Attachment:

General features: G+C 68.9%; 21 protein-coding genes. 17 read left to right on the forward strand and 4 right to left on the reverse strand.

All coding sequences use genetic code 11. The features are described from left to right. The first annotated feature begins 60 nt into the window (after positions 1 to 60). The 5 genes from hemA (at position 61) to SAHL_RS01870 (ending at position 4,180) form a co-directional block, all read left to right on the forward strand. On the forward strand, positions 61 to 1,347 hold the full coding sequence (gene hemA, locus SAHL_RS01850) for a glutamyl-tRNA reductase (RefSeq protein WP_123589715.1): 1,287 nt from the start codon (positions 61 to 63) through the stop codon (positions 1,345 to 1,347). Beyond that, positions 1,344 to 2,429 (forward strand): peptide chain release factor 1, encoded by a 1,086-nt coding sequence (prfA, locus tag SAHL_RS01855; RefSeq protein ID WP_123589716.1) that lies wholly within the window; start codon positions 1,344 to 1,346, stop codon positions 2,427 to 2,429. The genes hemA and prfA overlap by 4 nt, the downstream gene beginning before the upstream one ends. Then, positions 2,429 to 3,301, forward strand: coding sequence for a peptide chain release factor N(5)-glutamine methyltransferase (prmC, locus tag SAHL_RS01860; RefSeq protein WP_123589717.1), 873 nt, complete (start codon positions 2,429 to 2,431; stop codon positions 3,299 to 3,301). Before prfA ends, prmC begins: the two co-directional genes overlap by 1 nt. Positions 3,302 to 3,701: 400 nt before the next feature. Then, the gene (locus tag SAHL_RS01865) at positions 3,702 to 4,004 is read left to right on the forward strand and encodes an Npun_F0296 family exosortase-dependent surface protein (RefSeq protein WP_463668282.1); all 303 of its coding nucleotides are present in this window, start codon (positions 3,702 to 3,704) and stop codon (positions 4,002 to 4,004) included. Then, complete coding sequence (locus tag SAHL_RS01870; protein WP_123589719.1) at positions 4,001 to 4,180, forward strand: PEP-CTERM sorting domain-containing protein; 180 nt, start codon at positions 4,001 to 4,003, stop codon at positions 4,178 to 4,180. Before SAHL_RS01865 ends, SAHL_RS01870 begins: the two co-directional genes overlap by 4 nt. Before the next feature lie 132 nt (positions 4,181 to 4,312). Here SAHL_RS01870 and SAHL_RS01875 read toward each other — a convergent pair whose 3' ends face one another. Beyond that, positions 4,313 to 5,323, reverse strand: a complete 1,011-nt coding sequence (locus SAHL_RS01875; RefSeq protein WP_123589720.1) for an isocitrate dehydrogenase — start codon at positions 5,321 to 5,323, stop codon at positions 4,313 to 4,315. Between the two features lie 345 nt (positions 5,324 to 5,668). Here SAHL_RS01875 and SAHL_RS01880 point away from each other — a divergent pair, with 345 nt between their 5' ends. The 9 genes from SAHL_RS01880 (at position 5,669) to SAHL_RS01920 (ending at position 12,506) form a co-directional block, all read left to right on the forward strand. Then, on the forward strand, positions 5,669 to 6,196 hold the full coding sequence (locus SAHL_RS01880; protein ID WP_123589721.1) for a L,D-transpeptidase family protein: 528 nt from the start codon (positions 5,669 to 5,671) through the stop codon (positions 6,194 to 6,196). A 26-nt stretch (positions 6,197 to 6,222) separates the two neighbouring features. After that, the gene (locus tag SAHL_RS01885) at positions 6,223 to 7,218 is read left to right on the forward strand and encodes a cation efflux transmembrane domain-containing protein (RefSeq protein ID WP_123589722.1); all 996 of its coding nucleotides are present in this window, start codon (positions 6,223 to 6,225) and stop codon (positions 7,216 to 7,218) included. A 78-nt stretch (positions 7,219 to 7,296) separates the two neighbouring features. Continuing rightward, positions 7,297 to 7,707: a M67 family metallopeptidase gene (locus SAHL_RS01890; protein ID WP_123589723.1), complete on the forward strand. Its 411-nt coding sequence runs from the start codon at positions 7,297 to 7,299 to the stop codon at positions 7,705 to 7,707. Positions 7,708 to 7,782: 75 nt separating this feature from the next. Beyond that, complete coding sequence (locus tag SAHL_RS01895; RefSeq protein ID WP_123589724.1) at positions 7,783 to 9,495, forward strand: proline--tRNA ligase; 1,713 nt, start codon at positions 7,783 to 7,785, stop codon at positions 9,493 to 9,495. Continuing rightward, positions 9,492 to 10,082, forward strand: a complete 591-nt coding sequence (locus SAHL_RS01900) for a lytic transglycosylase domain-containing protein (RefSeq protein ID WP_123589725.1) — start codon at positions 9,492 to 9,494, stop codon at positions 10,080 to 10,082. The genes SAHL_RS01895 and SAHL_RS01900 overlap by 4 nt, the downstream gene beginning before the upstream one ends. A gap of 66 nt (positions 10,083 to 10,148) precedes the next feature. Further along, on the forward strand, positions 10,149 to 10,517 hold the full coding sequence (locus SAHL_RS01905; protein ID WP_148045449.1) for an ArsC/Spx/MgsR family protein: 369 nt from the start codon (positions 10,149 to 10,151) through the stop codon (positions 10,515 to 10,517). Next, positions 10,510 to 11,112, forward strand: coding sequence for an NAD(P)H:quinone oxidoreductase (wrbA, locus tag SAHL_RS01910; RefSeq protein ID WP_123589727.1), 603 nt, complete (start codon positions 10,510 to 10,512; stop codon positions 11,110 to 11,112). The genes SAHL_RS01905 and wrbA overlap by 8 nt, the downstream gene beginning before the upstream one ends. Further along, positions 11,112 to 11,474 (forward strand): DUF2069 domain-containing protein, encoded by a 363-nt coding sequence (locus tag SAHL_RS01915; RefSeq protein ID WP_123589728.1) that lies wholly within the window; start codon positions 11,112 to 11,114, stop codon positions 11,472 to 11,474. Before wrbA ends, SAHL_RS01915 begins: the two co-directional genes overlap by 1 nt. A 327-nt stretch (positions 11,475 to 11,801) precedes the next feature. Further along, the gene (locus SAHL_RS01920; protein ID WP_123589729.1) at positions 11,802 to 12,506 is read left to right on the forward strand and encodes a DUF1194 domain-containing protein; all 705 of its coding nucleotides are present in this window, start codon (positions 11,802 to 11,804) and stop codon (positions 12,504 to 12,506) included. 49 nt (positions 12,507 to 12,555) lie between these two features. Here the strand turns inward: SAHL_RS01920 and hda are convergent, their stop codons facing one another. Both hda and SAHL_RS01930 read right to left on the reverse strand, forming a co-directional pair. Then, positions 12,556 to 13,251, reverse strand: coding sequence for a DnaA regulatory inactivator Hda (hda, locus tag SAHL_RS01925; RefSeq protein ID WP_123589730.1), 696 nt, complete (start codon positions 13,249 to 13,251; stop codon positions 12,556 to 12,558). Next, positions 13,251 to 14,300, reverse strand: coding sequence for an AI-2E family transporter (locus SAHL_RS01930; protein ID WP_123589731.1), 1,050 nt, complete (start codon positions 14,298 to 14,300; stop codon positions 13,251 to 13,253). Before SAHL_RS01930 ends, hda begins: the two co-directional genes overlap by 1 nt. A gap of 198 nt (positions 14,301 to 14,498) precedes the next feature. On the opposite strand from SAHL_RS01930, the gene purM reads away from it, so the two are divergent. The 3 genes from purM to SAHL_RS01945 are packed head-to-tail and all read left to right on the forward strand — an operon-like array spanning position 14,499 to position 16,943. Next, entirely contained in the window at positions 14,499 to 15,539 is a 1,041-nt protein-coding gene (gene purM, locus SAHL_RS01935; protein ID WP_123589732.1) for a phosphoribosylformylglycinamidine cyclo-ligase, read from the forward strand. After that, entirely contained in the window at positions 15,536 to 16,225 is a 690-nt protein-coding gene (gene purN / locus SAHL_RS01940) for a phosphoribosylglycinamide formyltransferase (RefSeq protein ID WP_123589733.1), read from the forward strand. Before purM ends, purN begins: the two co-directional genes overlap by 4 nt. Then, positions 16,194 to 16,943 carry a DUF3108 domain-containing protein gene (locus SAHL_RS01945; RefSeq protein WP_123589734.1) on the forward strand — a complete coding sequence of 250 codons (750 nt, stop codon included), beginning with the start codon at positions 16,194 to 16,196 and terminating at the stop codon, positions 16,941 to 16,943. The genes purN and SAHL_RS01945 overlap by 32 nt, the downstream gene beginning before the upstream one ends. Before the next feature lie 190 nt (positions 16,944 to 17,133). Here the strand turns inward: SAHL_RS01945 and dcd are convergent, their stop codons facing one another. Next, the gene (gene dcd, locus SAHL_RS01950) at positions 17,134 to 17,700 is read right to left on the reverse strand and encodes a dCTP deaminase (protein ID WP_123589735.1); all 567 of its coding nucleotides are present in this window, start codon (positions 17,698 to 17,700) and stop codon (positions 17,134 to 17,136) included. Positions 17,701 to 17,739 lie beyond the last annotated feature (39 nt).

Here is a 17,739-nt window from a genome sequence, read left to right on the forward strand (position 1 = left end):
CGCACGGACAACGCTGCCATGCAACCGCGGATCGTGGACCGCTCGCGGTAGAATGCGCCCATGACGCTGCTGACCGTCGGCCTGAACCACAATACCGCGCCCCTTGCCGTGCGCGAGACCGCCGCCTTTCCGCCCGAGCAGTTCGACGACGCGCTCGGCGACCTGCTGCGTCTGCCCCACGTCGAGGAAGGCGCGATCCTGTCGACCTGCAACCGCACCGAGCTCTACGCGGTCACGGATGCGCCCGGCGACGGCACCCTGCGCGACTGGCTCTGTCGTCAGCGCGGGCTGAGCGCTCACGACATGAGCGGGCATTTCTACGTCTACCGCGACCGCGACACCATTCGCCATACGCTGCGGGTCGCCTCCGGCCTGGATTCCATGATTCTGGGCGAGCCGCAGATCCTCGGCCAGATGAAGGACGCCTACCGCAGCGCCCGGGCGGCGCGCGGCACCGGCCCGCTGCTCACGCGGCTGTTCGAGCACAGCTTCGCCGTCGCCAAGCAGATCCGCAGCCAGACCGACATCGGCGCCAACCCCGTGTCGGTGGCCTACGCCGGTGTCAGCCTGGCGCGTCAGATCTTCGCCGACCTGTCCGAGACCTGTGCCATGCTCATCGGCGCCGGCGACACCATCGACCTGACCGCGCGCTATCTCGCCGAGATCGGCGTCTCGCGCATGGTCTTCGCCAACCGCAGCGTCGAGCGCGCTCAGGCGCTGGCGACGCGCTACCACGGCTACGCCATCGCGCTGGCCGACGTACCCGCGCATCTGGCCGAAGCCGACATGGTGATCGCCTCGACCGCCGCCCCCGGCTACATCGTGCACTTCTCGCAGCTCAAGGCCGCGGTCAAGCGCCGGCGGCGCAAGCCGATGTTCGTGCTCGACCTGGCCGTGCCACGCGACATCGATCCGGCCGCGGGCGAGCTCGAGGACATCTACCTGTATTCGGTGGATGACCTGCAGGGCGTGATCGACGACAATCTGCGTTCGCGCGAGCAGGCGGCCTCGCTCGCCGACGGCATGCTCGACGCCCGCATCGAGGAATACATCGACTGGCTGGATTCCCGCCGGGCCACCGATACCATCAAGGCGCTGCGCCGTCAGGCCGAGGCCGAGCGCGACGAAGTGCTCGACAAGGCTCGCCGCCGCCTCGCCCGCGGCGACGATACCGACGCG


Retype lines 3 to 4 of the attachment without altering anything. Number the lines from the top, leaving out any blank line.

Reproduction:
Here is a 17,739-nt window from a genome sequence, read left to right on the forward strand (position 1 = left end):
CGCACGGACAACGCTGCCATGCAACCGCGGATCGTGGACCGCTCGCGGTAGAATGCGCCCATGACGCTGCTGACCGTCGGCCTGAACCACAATACCGCGCCCCTTGCCGTGCGCGAGACCGCCGCCTTTCCGCCCGAGCAGTTCGACGACGCGCTCGGCGACCTGCTGCGTCTGCCCCACGTCGAGGAAGGCGCGATCCTGTCGACCTGCAACCGCACCGAGCTCTACGCGGTCACGGATGCGCCCGGCGACGGCACCCTGCGCGACTGGCTCTGTCGTCAGCGCGGGCTGAGCGCTCACGACATGAGCGGGCATTTCTACGTCTACCGCGACCGCGACACCATTCGCCATACGCTGCGGGTCGCCTCCGGCCTGGATTCCATGATTCTGGGCGAGCCGCAGATCCTCGGCCAGATGAAGGACGCCTACCGCAGCGCCCGGGCGGCGCGCGGCACCGGCCCGCTGCTCACGCGGCTGTTCGAGCACAGCTTCGCCGTCGCCAAGCAGATCCGCAGCCAGACCGACATCGGCGCCAACCCCGTGTCGGTGGCCTACGCCGGTGTCAGCCTGGCGCGTCAGATCTTCGCCGACCTGTCCGAGACCTGTGCCATGCTCATCGGCGCCGGCGACACCATCGACCTGACCGCGCGCTATCTCGCCGAGATCGGCGTCTCGCGCATGGTCTTCGCCAACCGCAGCGTCGAGCGCGCTCAGGCGCTGGCGACGCGCTACCACGGCTACGCCATCGCGCTGGCCGACGTACCCGCGCATCTGGCCGAAGCCGACATGGTGATCGCCTCGACCGCCGCCCCCGGCTACATCGTGCACTTCTCGCAGCTCAAGGCCGCGGTCAAGCGCCGGCGGCGCAAGCCGATGTTCGTGCTCGACCTGGCCGTGCCACGCGACATCGATCCGGCCGCGGGCGAGCTCGAGGACATCTACCTGTATTCGGTGGATGACCTGCAGGGCGTGATCGACGACAATCTGCGTTCGCGCGAGCAGGCGGCCTCGCTCGCCGACGGCATGCTCGACGCCCGCATCGAGGAATACATCGACTGGCTGGATTCCCGCCGGGCCACCGATACCATCAAGGCGCTGCGCCGTCAGGCCGAGGCCGAGCGCGACGAAGTGCTCGACAAGGCTCGCCGCCGCCTCGCCCGCGGCGACGATACCGACGCG